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Bioneers Speaker Series to Feature Plant Genetics and Sustainable Farming Expert

[Friday, February 23, 2018]


Jim Nienhuis

McHenry County College continues the 2018 Great Lakes Bioneers Speaker Series featuring MCC alum Jim Nienhuis, who teaches plant breeding and genetics at the University of Wisconsin-Madison. He will present two informative sessions on Tuesday, Feb. 27, including “Renaissance Art and Vegetables” at noon and “Women Farming Cooperatives in Central America,” at 6 p.m., both in the Luecht Conference Center.

The speaker series is sponsored by the McHenry County College Sustainability Center and the Bioneers Steering Committee.

In the noon presentation, “Renaissance Art and Vegetables,” Nienhuis will discuss the evolution of fruits and vegetables through art dating back to the 15th and 16th centuries.

The 6 p.m. presentation, “Women Farming Cooperatives in Central America,” will feature a project funded by USAID through the University of California-Davis, where Nienhuis’ lab worked as a lead institution in an international project to promote sustainable vegetable production in rural areas of Guatemala, Nicaragua, Honduras and Costa Rica. He will share the science and the stories behind this international research project that impacted many people both in central America and in sustainable farming in the U.S.

Nienhuis grew up on a vegetable farm in rural Woodstock that eventually became Oney’s Christmas tree farm. He recalls attending MCC when it was housed in the Pure Oil Building. He later joined the Peace Corps, where his job quickly evolved into an attempt to control abuse of pesticides by rural farm families. After the Peace Corps, Nienhuis studied agriculture science at the University of Illinois in Urbana and later completed his Ph.D. at the University of Wisconsin-Madison, where he will soon complete 30 years as a professor there. He continues his research internationally, including tomato grafting as an applied technology for rural women’s cooperatives in Central America.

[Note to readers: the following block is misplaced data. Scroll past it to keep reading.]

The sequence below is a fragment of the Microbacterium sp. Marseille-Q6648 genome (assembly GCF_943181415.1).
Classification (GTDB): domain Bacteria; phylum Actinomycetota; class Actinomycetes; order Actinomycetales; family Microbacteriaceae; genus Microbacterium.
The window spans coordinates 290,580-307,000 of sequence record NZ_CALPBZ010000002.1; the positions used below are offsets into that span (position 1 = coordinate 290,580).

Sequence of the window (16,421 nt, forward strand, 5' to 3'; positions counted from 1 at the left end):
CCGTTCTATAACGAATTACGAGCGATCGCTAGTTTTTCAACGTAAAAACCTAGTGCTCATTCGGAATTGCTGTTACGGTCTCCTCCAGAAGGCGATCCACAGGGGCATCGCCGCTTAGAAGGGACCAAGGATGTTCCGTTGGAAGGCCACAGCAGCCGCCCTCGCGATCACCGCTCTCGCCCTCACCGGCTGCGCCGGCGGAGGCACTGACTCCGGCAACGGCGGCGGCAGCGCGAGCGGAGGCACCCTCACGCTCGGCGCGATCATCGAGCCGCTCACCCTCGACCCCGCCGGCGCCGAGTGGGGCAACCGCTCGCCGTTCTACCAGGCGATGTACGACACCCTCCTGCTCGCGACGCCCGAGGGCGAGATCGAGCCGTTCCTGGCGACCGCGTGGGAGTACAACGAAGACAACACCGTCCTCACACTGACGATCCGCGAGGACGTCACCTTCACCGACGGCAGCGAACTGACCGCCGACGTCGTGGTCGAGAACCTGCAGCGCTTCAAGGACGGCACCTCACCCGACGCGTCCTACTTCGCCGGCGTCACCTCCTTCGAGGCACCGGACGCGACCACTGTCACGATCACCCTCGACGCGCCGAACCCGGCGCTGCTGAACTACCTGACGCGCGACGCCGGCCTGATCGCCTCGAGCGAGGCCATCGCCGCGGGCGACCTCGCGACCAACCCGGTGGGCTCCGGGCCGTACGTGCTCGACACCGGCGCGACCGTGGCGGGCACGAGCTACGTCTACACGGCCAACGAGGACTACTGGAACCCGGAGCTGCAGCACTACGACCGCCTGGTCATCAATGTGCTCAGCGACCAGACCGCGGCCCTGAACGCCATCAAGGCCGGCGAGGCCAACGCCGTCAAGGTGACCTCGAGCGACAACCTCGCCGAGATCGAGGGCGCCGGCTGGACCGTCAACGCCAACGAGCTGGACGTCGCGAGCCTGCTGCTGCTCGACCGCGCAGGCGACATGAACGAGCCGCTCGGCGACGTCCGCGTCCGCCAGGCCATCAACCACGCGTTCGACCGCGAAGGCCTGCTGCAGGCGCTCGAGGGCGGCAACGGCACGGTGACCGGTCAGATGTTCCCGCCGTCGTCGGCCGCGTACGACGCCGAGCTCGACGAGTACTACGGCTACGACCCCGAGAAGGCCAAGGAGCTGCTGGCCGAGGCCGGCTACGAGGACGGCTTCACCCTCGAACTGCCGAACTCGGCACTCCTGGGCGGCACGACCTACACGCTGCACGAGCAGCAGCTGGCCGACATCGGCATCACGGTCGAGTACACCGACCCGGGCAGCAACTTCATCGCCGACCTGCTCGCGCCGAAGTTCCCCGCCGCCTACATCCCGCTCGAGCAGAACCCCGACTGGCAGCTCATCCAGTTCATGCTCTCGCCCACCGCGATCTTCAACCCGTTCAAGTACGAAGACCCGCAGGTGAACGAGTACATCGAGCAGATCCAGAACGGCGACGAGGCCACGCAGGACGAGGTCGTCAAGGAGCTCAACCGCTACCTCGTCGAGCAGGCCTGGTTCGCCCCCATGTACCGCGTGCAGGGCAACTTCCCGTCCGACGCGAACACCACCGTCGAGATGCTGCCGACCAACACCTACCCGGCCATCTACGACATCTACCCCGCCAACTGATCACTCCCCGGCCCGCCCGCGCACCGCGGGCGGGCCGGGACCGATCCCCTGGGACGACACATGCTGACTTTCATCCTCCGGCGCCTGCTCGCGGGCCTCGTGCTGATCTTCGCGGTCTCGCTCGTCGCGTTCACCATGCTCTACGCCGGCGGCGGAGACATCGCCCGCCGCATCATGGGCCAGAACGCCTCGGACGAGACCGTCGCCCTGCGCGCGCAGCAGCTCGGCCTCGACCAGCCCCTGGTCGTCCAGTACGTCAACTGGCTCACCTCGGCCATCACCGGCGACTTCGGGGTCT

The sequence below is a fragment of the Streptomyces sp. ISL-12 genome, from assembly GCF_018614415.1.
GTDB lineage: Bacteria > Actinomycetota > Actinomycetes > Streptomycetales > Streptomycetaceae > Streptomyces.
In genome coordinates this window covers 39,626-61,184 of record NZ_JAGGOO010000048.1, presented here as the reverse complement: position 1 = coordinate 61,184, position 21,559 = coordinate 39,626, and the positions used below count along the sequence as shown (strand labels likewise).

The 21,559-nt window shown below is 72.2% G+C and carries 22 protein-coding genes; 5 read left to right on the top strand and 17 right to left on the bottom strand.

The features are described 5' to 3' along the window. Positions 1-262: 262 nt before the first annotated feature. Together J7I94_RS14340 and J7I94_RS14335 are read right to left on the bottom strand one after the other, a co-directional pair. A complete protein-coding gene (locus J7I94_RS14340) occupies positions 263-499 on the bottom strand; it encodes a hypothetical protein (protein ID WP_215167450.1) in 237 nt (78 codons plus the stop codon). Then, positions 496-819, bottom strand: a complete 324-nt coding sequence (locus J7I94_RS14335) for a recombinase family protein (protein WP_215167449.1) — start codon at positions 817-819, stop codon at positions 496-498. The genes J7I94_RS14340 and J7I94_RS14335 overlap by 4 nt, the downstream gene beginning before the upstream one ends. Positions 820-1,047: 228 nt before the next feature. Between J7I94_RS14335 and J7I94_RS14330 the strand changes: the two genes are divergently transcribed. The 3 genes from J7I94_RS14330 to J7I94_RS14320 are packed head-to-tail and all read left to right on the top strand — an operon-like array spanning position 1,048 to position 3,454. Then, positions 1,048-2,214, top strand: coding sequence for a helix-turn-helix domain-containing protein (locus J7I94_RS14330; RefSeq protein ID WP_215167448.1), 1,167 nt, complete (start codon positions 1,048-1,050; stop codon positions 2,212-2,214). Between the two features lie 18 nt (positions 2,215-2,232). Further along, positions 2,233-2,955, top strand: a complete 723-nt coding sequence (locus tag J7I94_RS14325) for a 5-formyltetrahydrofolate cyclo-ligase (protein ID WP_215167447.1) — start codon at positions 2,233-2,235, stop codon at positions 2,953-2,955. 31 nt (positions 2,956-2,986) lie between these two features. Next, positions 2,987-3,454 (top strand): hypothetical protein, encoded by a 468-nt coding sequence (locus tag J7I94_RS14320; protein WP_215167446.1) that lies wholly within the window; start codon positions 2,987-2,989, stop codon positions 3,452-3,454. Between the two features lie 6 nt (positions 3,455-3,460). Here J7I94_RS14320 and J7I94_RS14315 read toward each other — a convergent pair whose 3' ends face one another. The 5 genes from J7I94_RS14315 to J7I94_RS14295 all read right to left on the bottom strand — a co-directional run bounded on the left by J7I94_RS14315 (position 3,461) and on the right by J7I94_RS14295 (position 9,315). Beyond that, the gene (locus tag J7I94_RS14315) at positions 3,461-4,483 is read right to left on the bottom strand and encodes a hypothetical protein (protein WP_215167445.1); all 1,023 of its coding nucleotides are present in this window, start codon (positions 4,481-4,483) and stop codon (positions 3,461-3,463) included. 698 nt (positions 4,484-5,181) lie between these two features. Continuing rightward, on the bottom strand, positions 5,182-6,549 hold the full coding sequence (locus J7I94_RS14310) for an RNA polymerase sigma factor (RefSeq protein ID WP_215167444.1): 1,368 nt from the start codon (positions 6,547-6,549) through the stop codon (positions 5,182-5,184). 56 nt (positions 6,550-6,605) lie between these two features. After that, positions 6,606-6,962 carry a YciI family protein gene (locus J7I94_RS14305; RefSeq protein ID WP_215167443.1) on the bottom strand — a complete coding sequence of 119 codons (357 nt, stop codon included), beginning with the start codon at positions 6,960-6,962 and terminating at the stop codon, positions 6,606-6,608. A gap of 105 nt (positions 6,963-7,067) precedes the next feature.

Nienhuis returned to international work and spent several years in Colombia as a bean breeder and worked as a tomato breeder in collaboration with HJ Heinz in California. In 1988, he joined the faculty of the University of Wisconsin-Madison, where he will soon complete 30 years as a professor there. Nienhuis’ lab works on genetics with a focus on molecular markers, and they also do a lot of international work, especially in Nicaragua, Honduras, Guatemala and Costa Rica. In Central America, they’re currently working on tomato grafting as an applied technology for rural women’s cooperatives.

Area organizations will also be available immediately following the evening presentation to continue the discussion or to provide information on how to get involved locally. The speaker series is free and open to the public. For more information, visit or contact the MCC Sustainability Center at (815) 479-7765.

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